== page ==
Tagged: Deutsche Bank

The Canary

For a taste of July 4 in a mountain town, featuring boy scouts serving pancakes, a camel amongst horses, sand crane dancers, and Clyde the glad hound, click here.  Americana.

Meanwhile back in the coal mine of the stock market, the canary showed up.

We first raised concern about the possible failure of a major prime broker in 2014. By “prime,” we mean a firm large enough to facilitate big transactions by supplying global trading capacity, capital, advice and strategy.

We homed in on mounting risk at HSBC and Deutsche Bank.

Last weekend Deutsche Bank announced an astonishing intention:  It will eliminate global equity trading and 18,000 jobs. It’s a long-range effort, the bank says, with targeted conclusion in 2022.

But will a bank erasing the foundation of investment-banking, cash equities, retain key people and core customers? Doubtful. In effect, one of the dozen largest market-makers for US stocks is going away.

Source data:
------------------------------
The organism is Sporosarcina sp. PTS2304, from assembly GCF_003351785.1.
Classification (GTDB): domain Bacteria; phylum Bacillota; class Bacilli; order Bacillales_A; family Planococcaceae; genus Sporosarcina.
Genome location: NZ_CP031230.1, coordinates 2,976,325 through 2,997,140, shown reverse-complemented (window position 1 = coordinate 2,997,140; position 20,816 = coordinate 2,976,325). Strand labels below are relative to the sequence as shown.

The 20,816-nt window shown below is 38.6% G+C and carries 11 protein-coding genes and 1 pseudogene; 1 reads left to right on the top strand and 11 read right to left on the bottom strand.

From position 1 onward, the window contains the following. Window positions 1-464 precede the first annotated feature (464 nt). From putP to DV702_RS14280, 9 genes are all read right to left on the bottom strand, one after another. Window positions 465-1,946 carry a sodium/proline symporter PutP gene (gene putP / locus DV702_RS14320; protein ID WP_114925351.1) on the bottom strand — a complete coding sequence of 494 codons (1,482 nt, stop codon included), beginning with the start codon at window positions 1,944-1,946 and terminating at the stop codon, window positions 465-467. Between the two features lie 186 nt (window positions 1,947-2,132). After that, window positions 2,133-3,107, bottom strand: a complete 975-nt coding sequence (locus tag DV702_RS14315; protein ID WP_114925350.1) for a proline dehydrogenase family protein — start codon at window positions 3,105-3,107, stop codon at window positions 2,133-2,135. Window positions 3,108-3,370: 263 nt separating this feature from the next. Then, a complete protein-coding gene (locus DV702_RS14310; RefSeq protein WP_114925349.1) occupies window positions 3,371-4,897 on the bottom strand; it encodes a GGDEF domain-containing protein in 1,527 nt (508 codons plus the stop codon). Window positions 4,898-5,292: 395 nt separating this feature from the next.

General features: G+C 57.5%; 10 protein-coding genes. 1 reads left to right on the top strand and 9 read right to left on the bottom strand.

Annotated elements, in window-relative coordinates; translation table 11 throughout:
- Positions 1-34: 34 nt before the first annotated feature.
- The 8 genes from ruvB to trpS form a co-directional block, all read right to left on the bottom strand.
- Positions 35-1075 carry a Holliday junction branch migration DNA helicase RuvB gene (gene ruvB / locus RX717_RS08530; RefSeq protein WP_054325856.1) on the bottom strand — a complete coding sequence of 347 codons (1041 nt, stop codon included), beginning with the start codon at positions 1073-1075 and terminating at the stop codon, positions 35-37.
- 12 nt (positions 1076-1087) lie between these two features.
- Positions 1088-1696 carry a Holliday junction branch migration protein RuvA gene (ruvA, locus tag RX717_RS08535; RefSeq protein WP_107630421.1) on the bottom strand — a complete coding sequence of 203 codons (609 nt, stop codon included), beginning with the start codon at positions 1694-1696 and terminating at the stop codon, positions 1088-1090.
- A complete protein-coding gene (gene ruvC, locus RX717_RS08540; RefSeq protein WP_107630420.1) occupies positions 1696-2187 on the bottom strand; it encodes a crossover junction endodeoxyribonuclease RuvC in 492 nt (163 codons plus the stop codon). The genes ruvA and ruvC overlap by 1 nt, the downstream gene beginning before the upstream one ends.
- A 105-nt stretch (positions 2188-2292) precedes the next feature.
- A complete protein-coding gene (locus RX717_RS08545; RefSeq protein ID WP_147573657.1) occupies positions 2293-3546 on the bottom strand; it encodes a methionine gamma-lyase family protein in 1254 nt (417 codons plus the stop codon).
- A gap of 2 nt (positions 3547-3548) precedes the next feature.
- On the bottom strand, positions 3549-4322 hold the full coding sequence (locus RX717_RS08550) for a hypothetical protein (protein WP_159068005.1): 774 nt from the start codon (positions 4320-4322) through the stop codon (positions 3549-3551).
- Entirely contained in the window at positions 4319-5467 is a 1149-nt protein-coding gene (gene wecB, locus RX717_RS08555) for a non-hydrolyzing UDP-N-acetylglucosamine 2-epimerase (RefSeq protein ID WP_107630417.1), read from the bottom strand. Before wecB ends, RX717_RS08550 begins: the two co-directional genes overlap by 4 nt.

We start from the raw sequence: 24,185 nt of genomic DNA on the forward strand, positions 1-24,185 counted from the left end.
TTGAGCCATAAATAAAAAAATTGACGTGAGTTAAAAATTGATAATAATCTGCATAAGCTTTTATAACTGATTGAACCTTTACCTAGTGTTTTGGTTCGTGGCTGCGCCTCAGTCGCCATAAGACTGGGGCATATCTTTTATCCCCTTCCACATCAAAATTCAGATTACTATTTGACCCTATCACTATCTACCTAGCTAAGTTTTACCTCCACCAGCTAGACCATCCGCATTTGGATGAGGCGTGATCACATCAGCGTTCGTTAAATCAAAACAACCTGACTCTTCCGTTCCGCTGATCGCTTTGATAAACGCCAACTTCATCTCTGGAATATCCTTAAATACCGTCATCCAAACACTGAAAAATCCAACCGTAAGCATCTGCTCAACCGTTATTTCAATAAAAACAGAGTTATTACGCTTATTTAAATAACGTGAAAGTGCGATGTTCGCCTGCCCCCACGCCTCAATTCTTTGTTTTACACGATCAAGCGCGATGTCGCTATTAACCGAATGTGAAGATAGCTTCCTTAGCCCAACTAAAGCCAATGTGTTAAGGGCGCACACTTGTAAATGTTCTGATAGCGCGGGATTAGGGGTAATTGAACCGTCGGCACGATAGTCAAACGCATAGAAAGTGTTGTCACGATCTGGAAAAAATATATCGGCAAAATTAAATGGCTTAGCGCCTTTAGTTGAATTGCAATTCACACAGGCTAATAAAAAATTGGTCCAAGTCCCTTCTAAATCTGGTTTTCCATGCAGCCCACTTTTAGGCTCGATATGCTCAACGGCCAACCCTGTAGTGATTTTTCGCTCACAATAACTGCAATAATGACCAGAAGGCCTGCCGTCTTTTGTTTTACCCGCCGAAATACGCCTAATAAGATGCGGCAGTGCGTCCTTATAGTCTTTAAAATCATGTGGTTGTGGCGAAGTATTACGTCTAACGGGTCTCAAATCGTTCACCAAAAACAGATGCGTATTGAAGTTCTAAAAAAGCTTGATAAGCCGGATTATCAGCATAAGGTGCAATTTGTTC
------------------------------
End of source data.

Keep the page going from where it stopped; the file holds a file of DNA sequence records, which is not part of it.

It matters to public companies and investors because the market depends on but a handful of firms for market-efficiency in everything from US Treasurys, to stocks, to derivatives, and corporate bonds.

And Exchange Traded Funds.  Industry sources say over 80% of creations and redemptions in ETF shares are handled by ten firms. We don’t know precise identities of the ten because this market with over $300 billion of monthly transactions is a black box to investors, with no requirement that fund sponsors disclose which brokers support them.

We know these so-called “Authorized Participants” must be self-clearing members of the Federal Reserve system, which shrinks the pool of possibilities to about 40, including Deutsche Bank, which hired an ETF trading legend, Chris Hempstead, in 2017.

It’s possible others may fill the void. But you have to be an established firm to compete, due to rigorous regulatory requirements.

For instance, brokers executing trades for customers must meet a stout “best execution” mandate that orders be filled a large percentage of the time at the best marketwide prices. That standard is determined by averages across aggregate order flow dominated in US markets by yet again ten firms (we presume the same ones), including Deutsche Bank.